Recognizing that capacity building in the maritime security sector lacks guidance and is too often conducted in an ad-hoc manner, in 2010 several U.S. government agencies, including USAID, published the Maritime Security Sector Reform (MSSR) Guide.
A focus on functions
The goal of the guide is to assist countries in assessing their maritime security sector and reforming it. According to Tom Kelley (2014), former assistant secretary of the US Department of State, the MSSR guide intends to illuminate “the interdependency of the Maritime, Criminal Justice, Civil Justice and Commercial sectors and identifies the functions that any government must perform in order to deliver what its citizens might recognize as maritime security.” The guide specifies so-called “functions”, that is groups of related activities. Six main functions are outlined (Governance, Civil and Criminal Authority, Defense, Safety, Response and Recovery and Economy). These are then further divided in “sub-functions”.
The MSSR Guide provides a useful overview over the functions that a maritime security sector needs to perform. It provides an important thinking tool as it provides a list of activities that are implied in the provision of maritime security. In consequence, it has been widely used.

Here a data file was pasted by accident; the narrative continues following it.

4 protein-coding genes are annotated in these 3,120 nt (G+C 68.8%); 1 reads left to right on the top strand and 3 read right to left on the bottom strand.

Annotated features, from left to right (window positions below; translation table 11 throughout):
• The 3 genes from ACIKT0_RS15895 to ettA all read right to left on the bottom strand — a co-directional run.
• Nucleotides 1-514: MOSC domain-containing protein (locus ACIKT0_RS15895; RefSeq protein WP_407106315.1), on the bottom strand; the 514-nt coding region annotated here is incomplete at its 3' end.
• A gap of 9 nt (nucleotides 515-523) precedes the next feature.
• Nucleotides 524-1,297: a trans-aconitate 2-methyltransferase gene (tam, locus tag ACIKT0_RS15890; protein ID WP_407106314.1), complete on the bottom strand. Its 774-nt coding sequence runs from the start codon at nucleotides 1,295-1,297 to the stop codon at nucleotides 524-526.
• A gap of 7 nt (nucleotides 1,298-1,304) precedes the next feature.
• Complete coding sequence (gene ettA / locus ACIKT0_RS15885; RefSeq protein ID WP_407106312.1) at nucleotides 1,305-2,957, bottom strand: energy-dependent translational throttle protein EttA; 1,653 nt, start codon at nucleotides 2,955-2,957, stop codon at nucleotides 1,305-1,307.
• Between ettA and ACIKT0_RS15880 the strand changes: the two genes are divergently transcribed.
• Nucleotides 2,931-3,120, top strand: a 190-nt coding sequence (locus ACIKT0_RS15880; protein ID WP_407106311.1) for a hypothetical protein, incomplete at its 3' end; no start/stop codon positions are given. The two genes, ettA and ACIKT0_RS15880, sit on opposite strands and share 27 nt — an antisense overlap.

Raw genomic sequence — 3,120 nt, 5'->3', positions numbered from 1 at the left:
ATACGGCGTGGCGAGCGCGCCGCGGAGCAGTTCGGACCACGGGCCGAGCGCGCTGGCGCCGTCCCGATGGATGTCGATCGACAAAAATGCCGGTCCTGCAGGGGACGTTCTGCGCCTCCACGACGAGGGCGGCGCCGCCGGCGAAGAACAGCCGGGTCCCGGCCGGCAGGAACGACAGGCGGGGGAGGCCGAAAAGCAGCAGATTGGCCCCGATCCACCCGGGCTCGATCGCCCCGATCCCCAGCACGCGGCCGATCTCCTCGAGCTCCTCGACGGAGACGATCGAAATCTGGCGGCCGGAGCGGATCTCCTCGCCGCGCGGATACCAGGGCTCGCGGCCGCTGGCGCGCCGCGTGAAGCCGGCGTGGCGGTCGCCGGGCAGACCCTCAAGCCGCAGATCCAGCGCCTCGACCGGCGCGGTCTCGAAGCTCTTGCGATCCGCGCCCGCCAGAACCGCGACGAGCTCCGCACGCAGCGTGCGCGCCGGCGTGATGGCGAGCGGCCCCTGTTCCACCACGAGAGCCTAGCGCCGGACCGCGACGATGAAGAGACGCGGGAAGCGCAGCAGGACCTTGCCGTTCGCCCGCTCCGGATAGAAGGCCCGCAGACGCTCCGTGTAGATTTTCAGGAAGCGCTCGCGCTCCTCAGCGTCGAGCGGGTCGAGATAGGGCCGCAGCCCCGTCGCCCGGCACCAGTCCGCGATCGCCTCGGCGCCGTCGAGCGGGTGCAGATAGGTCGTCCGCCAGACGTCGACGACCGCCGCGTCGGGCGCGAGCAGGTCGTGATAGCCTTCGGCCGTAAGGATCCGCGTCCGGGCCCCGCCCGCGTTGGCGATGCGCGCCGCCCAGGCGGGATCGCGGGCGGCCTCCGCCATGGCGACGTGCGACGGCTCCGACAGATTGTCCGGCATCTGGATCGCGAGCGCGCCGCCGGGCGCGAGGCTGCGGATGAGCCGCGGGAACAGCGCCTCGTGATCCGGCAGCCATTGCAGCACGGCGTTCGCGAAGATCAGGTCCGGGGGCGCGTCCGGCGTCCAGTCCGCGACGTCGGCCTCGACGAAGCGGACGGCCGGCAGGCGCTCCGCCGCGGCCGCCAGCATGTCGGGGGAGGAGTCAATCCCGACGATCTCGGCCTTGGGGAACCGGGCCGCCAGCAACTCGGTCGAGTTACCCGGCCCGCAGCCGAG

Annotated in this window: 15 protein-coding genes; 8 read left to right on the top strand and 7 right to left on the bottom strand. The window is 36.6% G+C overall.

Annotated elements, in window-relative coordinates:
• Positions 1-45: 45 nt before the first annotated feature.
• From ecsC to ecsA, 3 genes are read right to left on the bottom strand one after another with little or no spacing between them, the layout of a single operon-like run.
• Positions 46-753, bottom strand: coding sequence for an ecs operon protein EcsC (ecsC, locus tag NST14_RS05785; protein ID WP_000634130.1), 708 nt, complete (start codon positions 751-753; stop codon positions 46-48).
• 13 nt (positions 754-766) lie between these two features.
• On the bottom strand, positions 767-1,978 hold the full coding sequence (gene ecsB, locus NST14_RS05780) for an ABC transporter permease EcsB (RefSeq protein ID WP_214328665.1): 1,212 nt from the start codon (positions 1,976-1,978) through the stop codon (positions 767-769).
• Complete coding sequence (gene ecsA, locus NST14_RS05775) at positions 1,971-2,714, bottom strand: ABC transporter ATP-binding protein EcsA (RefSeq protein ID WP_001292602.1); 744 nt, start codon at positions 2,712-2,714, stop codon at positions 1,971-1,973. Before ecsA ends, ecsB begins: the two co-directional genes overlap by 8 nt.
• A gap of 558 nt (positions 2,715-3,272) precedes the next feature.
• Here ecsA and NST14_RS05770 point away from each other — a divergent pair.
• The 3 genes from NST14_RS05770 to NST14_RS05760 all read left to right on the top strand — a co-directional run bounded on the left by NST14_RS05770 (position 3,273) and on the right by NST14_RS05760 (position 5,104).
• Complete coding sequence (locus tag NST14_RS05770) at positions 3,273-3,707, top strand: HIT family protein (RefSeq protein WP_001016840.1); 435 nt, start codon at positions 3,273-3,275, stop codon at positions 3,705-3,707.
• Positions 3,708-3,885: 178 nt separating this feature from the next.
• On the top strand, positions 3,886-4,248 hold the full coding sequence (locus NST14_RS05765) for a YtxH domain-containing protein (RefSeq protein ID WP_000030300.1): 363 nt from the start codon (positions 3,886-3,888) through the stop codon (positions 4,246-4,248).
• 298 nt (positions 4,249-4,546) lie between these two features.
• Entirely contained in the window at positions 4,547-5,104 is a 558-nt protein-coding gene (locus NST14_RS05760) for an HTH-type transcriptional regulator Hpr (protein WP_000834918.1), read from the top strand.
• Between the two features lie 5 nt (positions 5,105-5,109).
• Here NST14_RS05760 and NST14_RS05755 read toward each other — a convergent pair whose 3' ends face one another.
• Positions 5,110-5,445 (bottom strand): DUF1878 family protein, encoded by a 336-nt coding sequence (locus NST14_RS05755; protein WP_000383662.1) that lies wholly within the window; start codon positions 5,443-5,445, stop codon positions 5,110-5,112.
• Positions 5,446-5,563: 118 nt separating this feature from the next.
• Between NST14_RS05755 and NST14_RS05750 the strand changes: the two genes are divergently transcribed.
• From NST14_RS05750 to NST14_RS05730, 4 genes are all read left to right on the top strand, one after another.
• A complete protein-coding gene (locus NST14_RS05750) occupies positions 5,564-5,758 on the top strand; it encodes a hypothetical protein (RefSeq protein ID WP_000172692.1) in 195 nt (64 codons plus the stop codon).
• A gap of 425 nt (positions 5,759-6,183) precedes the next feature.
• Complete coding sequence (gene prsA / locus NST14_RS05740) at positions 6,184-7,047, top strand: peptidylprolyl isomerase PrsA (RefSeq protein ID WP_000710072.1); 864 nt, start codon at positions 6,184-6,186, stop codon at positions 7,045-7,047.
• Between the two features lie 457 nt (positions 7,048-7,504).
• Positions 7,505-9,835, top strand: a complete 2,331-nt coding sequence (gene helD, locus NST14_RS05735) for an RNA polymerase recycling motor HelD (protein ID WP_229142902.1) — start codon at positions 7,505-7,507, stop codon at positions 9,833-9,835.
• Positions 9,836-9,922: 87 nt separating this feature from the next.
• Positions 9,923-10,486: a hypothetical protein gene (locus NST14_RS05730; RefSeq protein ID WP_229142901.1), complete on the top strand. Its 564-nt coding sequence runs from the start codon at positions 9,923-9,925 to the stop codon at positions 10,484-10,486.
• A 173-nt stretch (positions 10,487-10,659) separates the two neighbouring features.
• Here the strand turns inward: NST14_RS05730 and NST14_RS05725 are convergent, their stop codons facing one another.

What’s there to dislike?
The guide is, however, problematic in three senses. Firstly, the way that functions are categorized in different pillars is suggestive of an idealized governance structure that might not be appropriate in every political context, as it does not acknowledge existing political situations, traditions, and political cultures as well as national priorities. Secondly, the guide recommends quantifying the functions in order to assess maritime security sectors quantitative assessment. This renders assessments to be a technical problem, rather than a matter of political decision-making. Thirdly, although the guide does not directly provide how the functional structure should be translated into actual reform projects. The guide is prescriptive and risks to be taken as a blue print and idealized norm for how a maritime security sector should be structured.